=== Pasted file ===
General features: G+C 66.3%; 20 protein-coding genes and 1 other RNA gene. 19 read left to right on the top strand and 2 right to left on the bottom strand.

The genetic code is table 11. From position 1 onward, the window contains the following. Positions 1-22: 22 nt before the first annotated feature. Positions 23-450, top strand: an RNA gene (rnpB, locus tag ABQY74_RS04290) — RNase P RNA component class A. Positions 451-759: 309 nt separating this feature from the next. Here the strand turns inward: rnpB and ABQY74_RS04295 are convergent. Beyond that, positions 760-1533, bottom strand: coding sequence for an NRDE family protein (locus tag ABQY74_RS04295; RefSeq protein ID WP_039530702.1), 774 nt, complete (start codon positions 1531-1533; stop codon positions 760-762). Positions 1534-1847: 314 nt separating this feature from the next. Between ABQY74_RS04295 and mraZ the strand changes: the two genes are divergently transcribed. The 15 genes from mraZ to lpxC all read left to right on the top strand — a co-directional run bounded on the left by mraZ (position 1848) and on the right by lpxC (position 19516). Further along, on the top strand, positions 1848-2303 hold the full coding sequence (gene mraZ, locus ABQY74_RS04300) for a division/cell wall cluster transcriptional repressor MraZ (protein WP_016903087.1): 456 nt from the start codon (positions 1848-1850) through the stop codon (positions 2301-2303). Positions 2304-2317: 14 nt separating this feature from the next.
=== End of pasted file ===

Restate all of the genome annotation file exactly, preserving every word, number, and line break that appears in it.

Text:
General features: G+C 66.3%; 20 protein-coding genes and 1 other RNA gene. 19 read left to right on the top strand and 2 right to left on the bottom strand.

The genetic code is table 11. From position 1 onward, the window contains the following. Positions 1-22: 22 nt before the first annotated feature. Positions 23-450, top strand: an RNA gene (rnpB, locus tag ABQY74_RS04290) — RNase P RNA component class A. Positions 451-759: 309 nt separating this feature from the next. Here the strand turns inward: rnpB and ABQY74_RS04295 are convergent. Beyond that, positions 760-1533, bottom strand: coding sequence for an NRDE family protein (locus tag ABQY74_RS04295; RefSeq protein ID WP_039530702.1), 774 nt, complete (start codon positions 1531-1533; stop codon positions 760-762). Positions 1534-1847: 314 nt separating this feature from the next. Between ABQY74_RS04295 and mraZ the strand changes: the two genes are divergently transcribed. The 15 genes from mraZ to lpxC all read left to right on the top strand — a co-directional run bounded on the left by mraZ (position 1848) and on the right by lpxC (position 19516). Further along, on the top strand, positions 1848-2303 hold the full coding sequence (gene mraZ, locus ABQY74_RS04300) for a division/cell wall cluster transcriptional repressor MraZ (protein WP_016903087.1): 456 nt from the start codon (positions 1848-1850) through the stop codon (positions 2301-2303). Positions 2304-2317: 14 nt separating this feature from the next.